It’s the same engine found in the Q50 Red Sport 400 Sedan that we drove earlier this year – you can read that review here – and is a distant cousin of the engine found in Godzilla himself. Engineers were able to squeeze out an extra 100 horses out of the V6 to a total of 400 hp by programming the wastegate to stay shut a little longer. This ramps up peak boost to the point where it needs high-tech sensors to keep the two turbos from imploding from the added pressure (an additional 6 psi to a total of 14.7 psi to be exact). A second water-cooled intercooler has also been added.


The final result is 400 hp, 350 lb-ft of torque, and bewildering straight line speed that will leave the 435i and RC 350 as a mere speck in the mirror. The Q60 confuses your senses at first, as the actual ground speed doesn’t correlate with your perception of the speed. The Q60 gets around without much fuss, and acceleration comes on gradually and smoothly rather than whiplashing you to the back of your seat. It almost reminds me of the Lincoln MKZ with its similar 400-hp twin-turbo V6. Instead with the Q60, its exhaust tells you nothing.

Like the Nissan 370Z and Infiniti G37s of yore, the Q60 delivers a high-strung intake noise up front, and the notes it makes are mechanical and whiny (in a good way), making it almost sound like a naturally aspirated V6, the complete opposite of the turbo burbles from a BMW 435i. But there’s virtually nothing coming out the back. The dual exhaust is quiet and subdued, and will be a little disappointing for those that have grown accustomed to the G37’s distinctive howl. With such a well-engineered motor up front, I’d say it deserves to be louder.


All this power is routed through a 7-speed automatic transmission, which is slightly unrefined for my liking. I never found much use for the paddle shifters but when manually downshifting it would feel sluggish, and though it swaps cogs quickly, it’s not as smooth or as buttery as the 8-speed ZF found in the BMW. There is also no option of a manual transmission either.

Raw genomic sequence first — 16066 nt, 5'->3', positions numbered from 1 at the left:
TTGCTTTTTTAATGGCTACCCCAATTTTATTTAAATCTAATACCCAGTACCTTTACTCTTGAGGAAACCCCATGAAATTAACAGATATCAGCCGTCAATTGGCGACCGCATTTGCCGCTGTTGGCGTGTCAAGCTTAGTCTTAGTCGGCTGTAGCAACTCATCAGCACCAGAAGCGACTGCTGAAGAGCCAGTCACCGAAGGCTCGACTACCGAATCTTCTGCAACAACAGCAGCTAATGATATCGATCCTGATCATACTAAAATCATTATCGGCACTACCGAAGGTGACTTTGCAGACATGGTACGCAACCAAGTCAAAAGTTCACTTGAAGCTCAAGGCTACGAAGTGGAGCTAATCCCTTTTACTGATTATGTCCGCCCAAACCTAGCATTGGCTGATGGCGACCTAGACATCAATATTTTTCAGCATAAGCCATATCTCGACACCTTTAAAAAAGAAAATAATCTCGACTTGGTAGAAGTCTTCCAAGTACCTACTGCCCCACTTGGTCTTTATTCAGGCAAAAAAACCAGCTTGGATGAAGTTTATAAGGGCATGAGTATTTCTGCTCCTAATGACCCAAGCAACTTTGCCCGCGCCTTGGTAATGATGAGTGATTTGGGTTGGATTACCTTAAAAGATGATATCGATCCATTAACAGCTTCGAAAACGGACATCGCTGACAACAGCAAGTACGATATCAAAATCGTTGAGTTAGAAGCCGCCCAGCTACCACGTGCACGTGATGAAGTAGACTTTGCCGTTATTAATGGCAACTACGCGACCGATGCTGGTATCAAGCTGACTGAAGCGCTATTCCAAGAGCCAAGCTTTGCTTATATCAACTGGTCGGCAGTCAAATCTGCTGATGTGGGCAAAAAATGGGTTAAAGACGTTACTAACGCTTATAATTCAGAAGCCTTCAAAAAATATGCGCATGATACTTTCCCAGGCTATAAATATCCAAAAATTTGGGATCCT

In Canada, the Q60 is available in all-wheel drive only. Rear-wheel drive is available in other markets, but how often do you really see a BMW 435i on the road in Canada without xDrive anyways? Lexus, Audi, and Mercedes-Benz don’t offer RWD on their sport coupes either, and I’m sure Infiniti is just leaving a bit of room for the upcoming replacement of the rear-wheel drive Nissan 370Z.


The more controversial aspect of the new Q60, and it’s the same topic of discussion with the Q50 Sedan, is Direct Adaptive Steering, a steer-by-wire setup meaning there is no actual physical connection between the steering wheel and the actual wheels (well there is a backup in case the battery fails). Essentially, it’s like piloting the car via a Playstation controller.

This is both a good and bad thing. The good news is that you are given the ability to customize the steering effort to your liking. This means that you can set it to COMFORT for effortless steering, or set it to SPORT for a bit of substance. This ingenious piece of tech also paves the way for autonomous driving in the future.

The bad news? It still doesn’t have much steering feel. It sounds great in theory: a fully electric rack that mutes vibrations from the steering wheel, say, when driving over uneven surfaces such as potholes and undulating roads. While in reality that is true and quite favourable, it also zaps out any soul and feeling out of the driving experience.